Brussels, 29 April 2005
Europeans want policy makers to consider the environment as important as economic and social policies
For Europeans, a healthy environment is as important to their quality of life as the state of the economy and social factors, according to a new Eurobarometer survey. The environmental issues that citizens worry most about are water pollution, man-made disasters, climate change, air pollution and chemicals. The survey is also the first to examine attitudes towards the environment across the enlarged EU-25.
Environment Commissioner Stavros Dimas said: "This survey is proof that European citizens care greatly about their environment, and believe that it is intrinsically linked to their quality of life. The results give a clear mandate to the Commission to continue working to deliver a high level of environmental protection. Eurobarometer findings also confirm that the public shares the Commission’s conviction that a strong environmental policy can be an engine for innovation and growth.”
The large majority of EU citizens (88% of respondents) believe that policymakers should take account of environmental concerns when developing policies in other areas such as economy and employment. This view is expressed most strongly in the new Member States. Asked to rate the influence of economic, social and environmental factors on their quality of life, 72% of citizens said environmental factors influenced it “very much” or “quite a lot”. Economic factors were described in this way by 78%, and social factors ranked as high as environmental (72%).
The results confirm the findings of a February 2005 Eurobarometer poll on the Lisbon Agenda which concluded that the vast majority of people consider that environmental protection policies are above all an incentive for innovation (64%) and not an obstacle to economic performance (20%). This poll also revealed that European Union citizens give priority to protecting the environment over economic competitiveness (63% compared with 24% who disagree).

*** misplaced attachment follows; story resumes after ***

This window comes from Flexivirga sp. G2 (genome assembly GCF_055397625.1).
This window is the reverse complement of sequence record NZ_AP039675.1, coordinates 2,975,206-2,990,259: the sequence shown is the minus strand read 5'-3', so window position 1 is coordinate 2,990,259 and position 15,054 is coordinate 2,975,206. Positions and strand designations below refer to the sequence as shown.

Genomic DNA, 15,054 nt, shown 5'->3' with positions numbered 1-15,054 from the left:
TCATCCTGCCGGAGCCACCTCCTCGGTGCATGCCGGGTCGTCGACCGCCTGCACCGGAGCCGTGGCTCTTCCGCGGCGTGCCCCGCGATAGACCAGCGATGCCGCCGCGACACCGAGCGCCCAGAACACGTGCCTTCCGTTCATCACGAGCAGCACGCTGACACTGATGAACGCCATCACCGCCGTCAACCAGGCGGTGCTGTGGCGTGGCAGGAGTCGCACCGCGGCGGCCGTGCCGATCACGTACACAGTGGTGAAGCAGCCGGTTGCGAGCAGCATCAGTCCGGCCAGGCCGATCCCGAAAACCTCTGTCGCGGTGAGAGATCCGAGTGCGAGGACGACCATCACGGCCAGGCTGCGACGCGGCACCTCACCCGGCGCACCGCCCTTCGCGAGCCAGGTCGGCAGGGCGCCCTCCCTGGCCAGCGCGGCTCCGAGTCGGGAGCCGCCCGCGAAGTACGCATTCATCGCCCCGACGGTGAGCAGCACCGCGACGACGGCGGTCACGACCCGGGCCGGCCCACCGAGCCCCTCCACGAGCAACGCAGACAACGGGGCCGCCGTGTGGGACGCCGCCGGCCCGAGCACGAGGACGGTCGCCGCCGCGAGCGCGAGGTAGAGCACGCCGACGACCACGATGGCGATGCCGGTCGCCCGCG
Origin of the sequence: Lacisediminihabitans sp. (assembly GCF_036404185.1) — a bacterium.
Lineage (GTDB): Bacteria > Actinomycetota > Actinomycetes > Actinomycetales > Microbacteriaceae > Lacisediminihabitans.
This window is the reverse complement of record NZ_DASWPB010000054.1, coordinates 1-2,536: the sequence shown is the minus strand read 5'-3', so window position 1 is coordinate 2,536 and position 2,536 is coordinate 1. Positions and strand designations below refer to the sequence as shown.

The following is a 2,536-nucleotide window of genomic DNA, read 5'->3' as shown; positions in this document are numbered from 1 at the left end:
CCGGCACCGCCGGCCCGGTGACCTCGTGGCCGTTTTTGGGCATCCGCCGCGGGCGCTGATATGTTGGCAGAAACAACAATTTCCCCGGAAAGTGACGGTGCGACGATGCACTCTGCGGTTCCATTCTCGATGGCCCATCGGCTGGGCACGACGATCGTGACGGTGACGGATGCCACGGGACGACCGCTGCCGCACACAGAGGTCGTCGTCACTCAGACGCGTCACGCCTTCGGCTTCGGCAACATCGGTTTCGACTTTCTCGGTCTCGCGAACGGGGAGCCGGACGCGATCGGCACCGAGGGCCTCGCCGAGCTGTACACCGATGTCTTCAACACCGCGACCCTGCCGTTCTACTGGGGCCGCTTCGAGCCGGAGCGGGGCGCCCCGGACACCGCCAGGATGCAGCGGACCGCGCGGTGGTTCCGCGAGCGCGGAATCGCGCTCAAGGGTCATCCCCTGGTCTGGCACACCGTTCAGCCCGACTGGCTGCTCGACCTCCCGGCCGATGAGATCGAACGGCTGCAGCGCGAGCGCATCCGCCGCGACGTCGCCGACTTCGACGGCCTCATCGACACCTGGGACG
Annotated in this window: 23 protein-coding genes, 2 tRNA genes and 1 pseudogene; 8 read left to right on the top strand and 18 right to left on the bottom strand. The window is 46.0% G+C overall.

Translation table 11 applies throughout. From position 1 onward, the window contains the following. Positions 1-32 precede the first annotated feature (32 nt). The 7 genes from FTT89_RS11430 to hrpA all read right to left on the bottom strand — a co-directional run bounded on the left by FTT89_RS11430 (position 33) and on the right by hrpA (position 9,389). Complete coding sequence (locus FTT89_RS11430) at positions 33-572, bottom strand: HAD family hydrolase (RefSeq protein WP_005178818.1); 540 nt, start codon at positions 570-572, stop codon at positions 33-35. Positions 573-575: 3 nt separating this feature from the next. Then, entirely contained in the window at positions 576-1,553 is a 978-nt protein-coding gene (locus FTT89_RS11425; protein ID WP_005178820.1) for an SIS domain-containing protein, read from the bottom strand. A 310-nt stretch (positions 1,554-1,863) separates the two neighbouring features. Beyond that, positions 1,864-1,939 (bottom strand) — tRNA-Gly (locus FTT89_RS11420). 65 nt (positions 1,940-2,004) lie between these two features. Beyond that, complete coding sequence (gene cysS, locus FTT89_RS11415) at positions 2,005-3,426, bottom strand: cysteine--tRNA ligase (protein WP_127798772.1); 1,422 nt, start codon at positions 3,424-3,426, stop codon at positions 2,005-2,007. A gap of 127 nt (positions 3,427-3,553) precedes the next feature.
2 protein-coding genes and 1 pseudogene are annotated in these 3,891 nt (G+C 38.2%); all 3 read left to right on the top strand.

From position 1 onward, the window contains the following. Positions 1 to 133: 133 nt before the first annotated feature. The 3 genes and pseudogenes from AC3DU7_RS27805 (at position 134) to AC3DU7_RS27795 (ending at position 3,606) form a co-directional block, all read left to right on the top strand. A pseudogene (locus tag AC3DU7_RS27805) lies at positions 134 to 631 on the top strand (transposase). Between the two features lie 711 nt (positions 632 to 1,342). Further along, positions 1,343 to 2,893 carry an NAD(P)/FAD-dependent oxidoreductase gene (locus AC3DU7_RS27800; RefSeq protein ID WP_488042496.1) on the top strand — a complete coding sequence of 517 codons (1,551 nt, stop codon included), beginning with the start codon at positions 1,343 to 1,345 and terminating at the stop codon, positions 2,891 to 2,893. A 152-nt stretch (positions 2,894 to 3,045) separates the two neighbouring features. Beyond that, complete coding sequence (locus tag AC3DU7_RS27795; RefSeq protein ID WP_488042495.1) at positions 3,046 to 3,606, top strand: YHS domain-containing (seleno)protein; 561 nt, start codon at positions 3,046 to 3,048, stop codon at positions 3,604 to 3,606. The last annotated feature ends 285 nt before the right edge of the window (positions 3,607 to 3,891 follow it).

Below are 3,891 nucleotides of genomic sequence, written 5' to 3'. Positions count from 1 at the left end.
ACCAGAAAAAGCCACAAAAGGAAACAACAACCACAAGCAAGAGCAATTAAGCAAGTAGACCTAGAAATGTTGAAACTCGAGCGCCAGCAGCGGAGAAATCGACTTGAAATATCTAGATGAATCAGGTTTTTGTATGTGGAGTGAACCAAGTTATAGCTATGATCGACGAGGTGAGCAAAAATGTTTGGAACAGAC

Citizens perceive the European Union (33% vs. 30% in 2002) and national governments (33% stable) as the best levels for environmental decision-making.
The main environmental concerns of Europeans are those that directly affect their lives. Five priorities stand out – water pollution (47%), man-made disasters such as oil spills and industrial accidents (46%), climate change and air pollution (both at 45%), and chemicals (35%). However, there are some significant differences between the former EU-15 and the ten new Member States (EU-10). For example, climate change is the number one issue in the EU-15 and only on rank 7 in the EU-10.
Asked if they feel sufficiently informed about environmental issues, 54% of respondents feel well informed whereas 44% feel they are badly informed. The two issues where respondents feel the greatest lack of information is the health impact of chemicals (41%) and GMOs (40%).
When it comes to sources of environmental information, citizens most trust environmental associations (42% vs. 48% in 2002), followed by scientists (32% versus 35% in 2002) and television (27% vs. 18% in 2002). Compared with the last survey in 2002, confidence in media has increased significantly.
The survey was carried out between 27 October and 29 November 2004 on a sample of approximately 1,000 citizens in each Member State.
A summary of the survey and the full report are available at: http://ec.europa.eu/environment/barometer/index.htm